Hejira perhaps remains as Mitchell’s most complex album, an expression of vision so profound that it makes her dense, adventurous earlier music almost sound straightforward in comparison.
It’s hard to imagine anyone listening to Joni Mitchell’s protean, ever-surprising discography during her freewheeling run of the 1970s and find any of it simplistic or compromised. Of course, the average person isn’t Mitchell, who found her rock-based collaborators limited in expressing some of the more complex subtleties of her already dense, baroque sound. Seeking a shake-up, Mitchell hired session men known more for their jazz bona fides than a rock background. The result, Hejira, remains perhaps her knottiest, most complex album, an expression of vision so profound that it makes her dense, adventurous earlier music almost sound straightforward in comparison.
The credits for the album boast a number of experienced jazzbos, but the name that most immediately leaps out is that of bass wünderkind Jaco Pastorius. Mitchell met the young instant legend after most of the album had already been recorded but was so taken with the man that she had him overdub four of the LP’s tracks. That Pastorius was a last-second, serendipitous addition is almost baffling giving just how thoroughly he sets up the album’s style and ambition with the warm, spacious fretless bass that opens the album on “Coyote.” Pastorius’s phrasing weaves small burbles to Mitchell’s shimmering licks, adding multiple counterpoints to Mitchell’s soaring voice and stop-start electric fills until the singer’s ode to a one-night stand with Sam Shepard sounds as dense as a King Crimson track. On the title track, Pastorius is foregrounded in the mix, rising from the airy production with warbling, bent chords as Bobbye Hall’s percussion twinkles occasionally behind him. Pastorius’s rockier side comes out on the bounce he puts into the driving “Black Crow,” where Larry Carlton’s sustained chords float over the sidewinding bass.
Pastorius’s contributions mark a sharp contrast with even the most complex tracks Mitchell had recorded to that point. His elegant phrasing and dense contrapuntal interplay sets a standard that is followed even in the tracks that do not bear his stamp. “Furry Sings the Blues,” a somber word-picture of meeting blues legend Furry Lewis in Memphis, boasts Neil Young dropping in to lay down gusts of powerfully blown harmonica offset by the weary hi-hat wash of John Guerin and Max Bennett’s halting bassline. “A Strange Boy” constantly folds back in on itself, the loping guitar lines collapsing and reforming just a hair’s breadth out of sync until they start to bend and warp into groans and moans. No song on the album picks a riff and stays with it, instead constantly reshaping around a core theme in true jazz tradition while keeping everything coherent and concise enough to still make pop radio.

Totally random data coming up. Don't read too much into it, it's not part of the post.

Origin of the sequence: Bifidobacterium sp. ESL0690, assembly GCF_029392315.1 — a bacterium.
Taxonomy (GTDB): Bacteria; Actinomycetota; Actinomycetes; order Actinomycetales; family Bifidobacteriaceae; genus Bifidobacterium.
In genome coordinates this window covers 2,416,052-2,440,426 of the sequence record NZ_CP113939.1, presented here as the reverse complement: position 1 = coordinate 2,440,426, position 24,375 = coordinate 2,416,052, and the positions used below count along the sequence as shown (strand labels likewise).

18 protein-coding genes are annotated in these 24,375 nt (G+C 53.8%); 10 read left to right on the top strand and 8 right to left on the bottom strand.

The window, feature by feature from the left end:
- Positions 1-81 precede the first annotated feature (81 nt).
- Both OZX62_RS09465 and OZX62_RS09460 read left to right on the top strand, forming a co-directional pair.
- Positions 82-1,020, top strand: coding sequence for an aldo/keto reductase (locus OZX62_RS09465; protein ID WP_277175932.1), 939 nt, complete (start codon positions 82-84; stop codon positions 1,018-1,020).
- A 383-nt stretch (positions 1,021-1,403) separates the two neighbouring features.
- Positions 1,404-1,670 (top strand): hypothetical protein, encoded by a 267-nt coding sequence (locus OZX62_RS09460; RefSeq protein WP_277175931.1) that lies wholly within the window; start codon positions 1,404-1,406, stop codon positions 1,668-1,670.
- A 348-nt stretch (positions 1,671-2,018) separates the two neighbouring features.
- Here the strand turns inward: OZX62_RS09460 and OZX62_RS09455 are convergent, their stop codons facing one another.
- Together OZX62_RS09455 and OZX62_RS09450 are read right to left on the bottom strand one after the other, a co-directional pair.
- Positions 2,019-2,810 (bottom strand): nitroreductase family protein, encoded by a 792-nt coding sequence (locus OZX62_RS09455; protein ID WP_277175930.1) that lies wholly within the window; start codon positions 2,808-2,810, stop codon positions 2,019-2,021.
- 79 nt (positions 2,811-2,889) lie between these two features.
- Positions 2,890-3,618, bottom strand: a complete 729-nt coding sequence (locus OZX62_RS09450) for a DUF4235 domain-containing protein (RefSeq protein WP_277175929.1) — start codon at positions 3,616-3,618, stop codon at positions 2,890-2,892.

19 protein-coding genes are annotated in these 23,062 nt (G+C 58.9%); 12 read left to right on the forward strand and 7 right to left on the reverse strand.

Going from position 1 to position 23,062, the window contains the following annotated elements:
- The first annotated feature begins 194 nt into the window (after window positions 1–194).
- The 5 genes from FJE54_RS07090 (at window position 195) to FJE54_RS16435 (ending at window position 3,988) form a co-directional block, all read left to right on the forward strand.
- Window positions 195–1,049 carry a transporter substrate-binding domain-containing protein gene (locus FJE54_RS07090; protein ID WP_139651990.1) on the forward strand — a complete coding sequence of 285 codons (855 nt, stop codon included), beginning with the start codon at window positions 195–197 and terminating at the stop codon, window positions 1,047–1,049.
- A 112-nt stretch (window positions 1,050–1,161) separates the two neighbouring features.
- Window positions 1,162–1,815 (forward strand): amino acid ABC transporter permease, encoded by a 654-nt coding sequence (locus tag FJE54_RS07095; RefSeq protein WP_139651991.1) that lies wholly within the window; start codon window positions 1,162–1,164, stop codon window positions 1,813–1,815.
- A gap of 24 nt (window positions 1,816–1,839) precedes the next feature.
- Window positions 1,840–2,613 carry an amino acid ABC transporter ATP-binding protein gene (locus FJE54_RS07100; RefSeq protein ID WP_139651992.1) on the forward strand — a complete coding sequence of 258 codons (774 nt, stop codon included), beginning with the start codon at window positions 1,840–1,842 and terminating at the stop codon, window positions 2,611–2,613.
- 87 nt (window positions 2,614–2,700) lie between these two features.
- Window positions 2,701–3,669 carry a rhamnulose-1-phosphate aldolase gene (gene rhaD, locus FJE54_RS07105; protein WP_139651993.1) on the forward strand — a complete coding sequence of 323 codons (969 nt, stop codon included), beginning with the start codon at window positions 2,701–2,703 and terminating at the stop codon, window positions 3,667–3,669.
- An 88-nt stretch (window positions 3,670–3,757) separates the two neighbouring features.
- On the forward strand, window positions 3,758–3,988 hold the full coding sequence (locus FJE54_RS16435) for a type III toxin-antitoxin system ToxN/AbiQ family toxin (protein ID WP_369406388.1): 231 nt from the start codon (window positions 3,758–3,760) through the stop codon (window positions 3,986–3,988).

Lyrically, Mitchell remains one of the best of all time, by this point arguably the greatest storyteller in pop history. Less verbose and tongue-tied than some contemporaries like Dylan or Cohen, Mitchell nonetheless crafts narratives with such precise, evocative language that entire novellas seem to be written in just a few minutes. In “A Strange Boy,” she confronts an entire miasma of post-Vietnam confusion by focusing on a rambunctious, terminally stunted adult who “Even the war and the navy/ Couldn’t bring…to maturity.” Skirting around a direct political attack, Mitchell instead frames her summary of contemporary malaise as a conversation, demanding the man grow up, only for him to bitterly respond, “Give me one good reason why.” There are less serious topics that nonetheless showcase the artist’s dextrous writing with no less clarity, as on “Black Crow,” which is little more than her account of what a pain in the ass it is for her to go to her own second home. As Mitchell lists off the various ferries, planes and other forms of transport required to get her to her cabin retreat, her first-world-problem complaining morphs into a reveries of flying straight to her place like a black crow, stopping only when distracted by various shiny objects spotted on the earth below.
As ever, Mitchell’s narrative skills are most distinctly, powerfully expressed in her love songs, and Hejira has a handful of her finest. “Coyote,” one of her endless supply of tales about a brief, passionate dalliance reaching its conclusion, etches out the gulf in personalities between her and her lover in nothing more than a few lines about how she is “up all night in the studios” while he is an early riser to work on his ranch. And before the first verse is even done, Mitchell perfectly summarizes that feeling of a spark that fails to ignite when she sings, “There’s no comprehending/ Just how close to the bone and the skin and the eyes/ And the lips you can get/ And still feel so alone.” An even stronger current of regret runs through the title track, which details her breakup with the album’s own session drummer, Guerin. Mitchell lays down the gauntlet early by calling herself “A defector from the petty wars/ That shell shock love away” before capturing in sensory, Van Morrison-esque images the memories of time and place where things started to slip, such as listening to Benny Goodman wafting from some nearby source while they were on a walk. As these memories turn cold and dead in her hands, mourning is gradually supplanted by that quintessential Mitchell resolve, to buck up in order to face the next cycle of hope and heartbreak, not with optimism but the weary experience of a battle-hardened soldier.